A squad of twenty men took the negro Smith from three policemen just before five o’clock this morning and hanged him to a hickory limb on Ninth Avenue, in the residence section of the city. They riddled his body with bullets and put a placard on it saying: “This is Mayor Trout’s friend.” A coroner’s jury of Bismel was summoned and viewed the body and rendered a verdict of death at the hands of unknown men. Thousands of persons visited the scene of the lynching between daylight and eight o’clock when the body was cut down. After the jury had completed its work the body was placed in the hands of officers, who were unable to keep back the mob. Three hundred men tried to drag the body through the streets of the town, but the Rev. Dr. Campbell of the First Presbyterian church and Capt. R.B. Moorman, with pleas and by force prevented them.
Capt. Moorman hired a wagon and the body was put in it. It was then conveyed to the bank of the Roanoke, about two miles from the scene of the lynching. Here the body was dragged from the wagon by ropes for about 200 yards and burned. Piles of dry brushwood were brought, and the body was placed upon it, and more brushwood piled on the body, leaving only the head bare. The whole pile was then saturated with coal oil and a match was applied. The body was consumed within an hour. The cremation was witnessed by several thousand people. At one time the mob threatened to burn the Negro in Mayor Trout’s yard.
Thus did the people of Roanoke, Va., add this measure of proof to maintain our contention that it is only necessary to charge a Negro with a crime in order to secure his certain death. It was well known in the city before he was killed that he had not assaulted the woman with whom he had had the trouble, but he dared to have an altercation with a white woman, and he must pay the penalty. For an offense which would not in any civilized community have brought upon him a punishment greater than a fine of a few dollars, this unfortunate Negro was hung, shot and burned.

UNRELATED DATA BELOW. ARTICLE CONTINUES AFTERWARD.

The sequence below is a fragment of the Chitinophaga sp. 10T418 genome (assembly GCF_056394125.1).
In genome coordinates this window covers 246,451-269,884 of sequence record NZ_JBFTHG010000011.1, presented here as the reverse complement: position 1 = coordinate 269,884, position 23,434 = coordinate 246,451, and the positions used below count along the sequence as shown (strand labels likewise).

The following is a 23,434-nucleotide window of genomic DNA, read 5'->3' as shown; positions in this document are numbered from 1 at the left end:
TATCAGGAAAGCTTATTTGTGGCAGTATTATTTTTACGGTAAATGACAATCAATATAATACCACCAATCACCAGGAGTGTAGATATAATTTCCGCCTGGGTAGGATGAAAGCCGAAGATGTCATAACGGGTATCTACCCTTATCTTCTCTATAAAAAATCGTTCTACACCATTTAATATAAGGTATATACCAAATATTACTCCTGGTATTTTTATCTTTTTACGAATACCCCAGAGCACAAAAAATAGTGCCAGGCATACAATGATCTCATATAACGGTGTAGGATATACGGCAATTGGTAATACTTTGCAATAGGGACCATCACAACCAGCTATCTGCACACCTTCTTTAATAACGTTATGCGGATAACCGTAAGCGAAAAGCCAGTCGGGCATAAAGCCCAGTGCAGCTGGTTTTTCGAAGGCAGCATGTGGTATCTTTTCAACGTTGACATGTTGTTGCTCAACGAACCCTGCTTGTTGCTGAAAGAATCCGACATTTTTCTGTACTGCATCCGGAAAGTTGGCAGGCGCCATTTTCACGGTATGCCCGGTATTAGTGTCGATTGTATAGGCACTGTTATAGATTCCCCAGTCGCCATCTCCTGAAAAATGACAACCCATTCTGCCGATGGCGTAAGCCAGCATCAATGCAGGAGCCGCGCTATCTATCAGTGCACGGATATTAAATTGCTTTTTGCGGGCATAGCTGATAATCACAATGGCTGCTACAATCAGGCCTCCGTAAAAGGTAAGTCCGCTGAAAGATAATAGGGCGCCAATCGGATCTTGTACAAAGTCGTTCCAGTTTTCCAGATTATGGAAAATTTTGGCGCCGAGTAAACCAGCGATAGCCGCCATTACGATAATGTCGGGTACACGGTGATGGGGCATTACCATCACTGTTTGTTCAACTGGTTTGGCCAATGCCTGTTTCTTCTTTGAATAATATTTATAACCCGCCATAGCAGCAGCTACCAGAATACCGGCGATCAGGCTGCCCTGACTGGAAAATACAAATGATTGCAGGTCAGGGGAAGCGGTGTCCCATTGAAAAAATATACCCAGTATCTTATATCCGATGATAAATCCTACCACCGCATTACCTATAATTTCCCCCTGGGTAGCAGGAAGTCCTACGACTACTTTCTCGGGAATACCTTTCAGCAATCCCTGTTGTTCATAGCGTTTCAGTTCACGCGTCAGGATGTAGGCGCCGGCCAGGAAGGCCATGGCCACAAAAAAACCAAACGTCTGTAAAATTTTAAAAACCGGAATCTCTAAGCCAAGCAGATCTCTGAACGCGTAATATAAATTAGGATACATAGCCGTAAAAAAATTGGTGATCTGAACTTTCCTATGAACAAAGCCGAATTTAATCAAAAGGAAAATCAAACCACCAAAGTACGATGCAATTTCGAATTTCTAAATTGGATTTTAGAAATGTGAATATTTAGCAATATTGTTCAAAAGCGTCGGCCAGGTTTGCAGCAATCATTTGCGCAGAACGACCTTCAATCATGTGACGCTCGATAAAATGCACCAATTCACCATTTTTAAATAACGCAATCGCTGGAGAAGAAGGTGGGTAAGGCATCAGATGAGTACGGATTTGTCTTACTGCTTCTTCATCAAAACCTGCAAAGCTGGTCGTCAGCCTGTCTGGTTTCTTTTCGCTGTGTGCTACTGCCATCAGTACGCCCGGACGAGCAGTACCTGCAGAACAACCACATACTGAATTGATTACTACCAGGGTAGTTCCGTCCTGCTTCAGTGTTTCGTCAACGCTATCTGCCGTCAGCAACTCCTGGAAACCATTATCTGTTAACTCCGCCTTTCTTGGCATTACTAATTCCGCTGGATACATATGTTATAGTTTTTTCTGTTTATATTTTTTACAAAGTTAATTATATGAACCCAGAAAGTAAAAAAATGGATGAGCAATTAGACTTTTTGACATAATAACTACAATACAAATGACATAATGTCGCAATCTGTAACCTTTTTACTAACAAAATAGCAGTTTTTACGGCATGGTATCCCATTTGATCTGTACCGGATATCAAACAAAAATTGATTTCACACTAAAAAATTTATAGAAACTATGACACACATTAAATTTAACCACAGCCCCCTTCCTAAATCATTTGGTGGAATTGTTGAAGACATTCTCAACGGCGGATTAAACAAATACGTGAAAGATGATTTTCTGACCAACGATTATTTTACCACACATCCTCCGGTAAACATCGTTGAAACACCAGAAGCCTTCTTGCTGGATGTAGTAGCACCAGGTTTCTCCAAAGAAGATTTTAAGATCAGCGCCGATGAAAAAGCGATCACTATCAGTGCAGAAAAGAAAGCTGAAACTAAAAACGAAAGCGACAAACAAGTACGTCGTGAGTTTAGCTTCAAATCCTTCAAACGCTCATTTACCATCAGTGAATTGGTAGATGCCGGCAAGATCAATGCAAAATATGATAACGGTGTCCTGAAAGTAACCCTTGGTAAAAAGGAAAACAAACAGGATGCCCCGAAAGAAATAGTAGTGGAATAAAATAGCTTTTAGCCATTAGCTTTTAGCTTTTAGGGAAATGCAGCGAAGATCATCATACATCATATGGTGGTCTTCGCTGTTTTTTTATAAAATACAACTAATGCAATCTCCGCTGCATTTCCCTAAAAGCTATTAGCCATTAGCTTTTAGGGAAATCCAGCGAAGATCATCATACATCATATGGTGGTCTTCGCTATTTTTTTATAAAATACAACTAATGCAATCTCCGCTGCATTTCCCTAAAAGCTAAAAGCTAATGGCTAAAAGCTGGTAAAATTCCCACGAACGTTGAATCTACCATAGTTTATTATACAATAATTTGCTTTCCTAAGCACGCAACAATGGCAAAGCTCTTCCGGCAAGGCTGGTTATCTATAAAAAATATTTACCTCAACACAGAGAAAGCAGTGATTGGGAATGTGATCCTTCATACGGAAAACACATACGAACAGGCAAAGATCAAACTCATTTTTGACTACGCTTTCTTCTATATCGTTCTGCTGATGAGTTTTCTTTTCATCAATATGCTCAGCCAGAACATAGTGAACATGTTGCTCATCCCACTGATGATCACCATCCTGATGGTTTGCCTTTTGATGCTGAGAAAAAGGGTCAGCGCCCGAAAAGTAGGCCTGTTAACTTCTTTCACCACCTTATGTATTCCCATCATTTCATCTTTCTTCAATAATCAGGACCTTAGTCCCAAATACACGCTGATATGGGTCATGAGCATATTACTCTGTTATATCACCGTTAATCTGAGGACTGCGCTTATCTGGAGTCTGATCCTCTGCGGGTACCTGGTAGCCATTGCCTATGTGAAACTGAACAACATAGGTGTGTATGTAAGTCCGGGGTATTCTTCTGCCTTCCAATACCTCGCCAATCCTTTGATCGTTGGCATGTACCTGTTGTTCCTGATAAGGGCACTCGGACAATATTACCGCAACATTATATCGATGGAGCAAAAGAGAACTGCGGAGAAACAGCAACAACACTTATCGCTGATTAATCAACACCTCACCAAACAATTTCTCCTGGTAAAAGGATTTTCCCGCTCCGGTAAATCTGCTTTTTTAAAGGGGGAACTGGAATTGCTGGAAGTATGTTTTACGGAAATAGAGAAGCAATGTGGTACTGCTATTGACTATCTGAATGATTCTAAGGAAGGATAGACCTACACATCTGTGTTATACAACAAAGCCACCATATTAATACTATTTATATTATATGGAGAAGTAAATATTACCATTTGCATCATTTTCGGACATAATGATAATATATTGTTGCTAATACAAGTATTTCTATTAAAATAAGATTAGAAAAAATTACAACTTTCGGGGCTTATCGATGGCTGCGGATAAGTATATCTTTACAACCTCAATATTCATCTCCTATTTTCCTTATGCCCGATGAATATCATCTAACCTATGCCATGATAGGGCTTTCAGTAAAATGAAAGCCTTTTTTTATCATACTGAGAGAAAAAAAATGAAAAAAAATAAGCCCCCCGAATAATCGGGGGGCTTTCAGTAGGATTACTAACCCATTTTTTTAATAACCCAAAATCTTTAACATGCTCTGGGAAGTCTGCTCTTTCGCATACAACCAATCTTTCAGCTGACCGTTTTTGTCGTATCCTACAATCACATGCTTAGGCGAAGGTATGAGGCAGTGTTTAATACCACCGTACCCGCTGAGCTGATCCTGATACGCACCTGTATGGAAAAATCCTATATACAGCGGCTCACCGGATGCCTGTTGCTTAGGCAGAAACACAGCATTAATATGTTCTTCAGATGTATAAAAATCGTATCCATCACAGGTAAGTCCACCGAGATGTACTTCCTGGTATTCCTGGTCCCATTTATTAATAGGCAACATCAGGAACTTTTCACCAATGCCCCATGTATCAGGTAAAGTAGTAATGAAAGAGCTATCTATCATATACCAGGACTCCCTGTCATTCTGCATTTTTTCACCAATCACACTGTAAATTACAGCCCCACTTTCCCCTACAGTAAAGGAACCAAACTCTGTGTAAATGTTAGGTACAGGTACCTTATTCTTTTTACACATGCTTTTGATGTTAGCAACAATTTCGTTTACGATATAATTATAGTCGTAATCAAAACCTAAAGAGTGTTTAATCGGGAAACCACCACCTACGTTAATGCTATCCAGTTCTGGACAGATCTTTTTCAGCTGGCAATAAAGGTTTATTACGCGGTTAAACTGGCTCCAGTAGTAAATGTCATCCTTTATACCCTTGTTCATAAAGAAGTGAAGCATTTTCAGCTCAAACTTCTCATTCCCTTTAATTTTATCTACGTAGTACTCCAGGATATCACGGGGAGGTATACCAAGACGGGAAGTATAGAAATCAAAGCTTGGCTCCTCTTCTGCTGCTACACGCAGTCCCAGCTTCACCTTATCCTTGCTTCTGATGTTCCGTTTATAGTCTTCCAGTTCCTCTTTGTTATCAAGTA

Five persons, Benjamin Jackson, his wife, Mahala Jackson, his mother-in-law, Lou Carter, Rufus Bigley, were lynched near Quincy, Miss., the charge against them being suspicion of well poisoning. It appears from the newspaper dispatches at that time that a family by the name of Woodruff was taken ill in September of 1892. As a result of their illness one or more of the family are said to have died, though that matter is not stated definitely. It was suspected that the cause of their illness was the existence of poison in the water, some miscreant having placed poison in the well. Suspicion pointed to a colored man named Benjamin Jackson who was at once arrested. With him also were arrested his wife and mother-in-law and all were held on the same charge.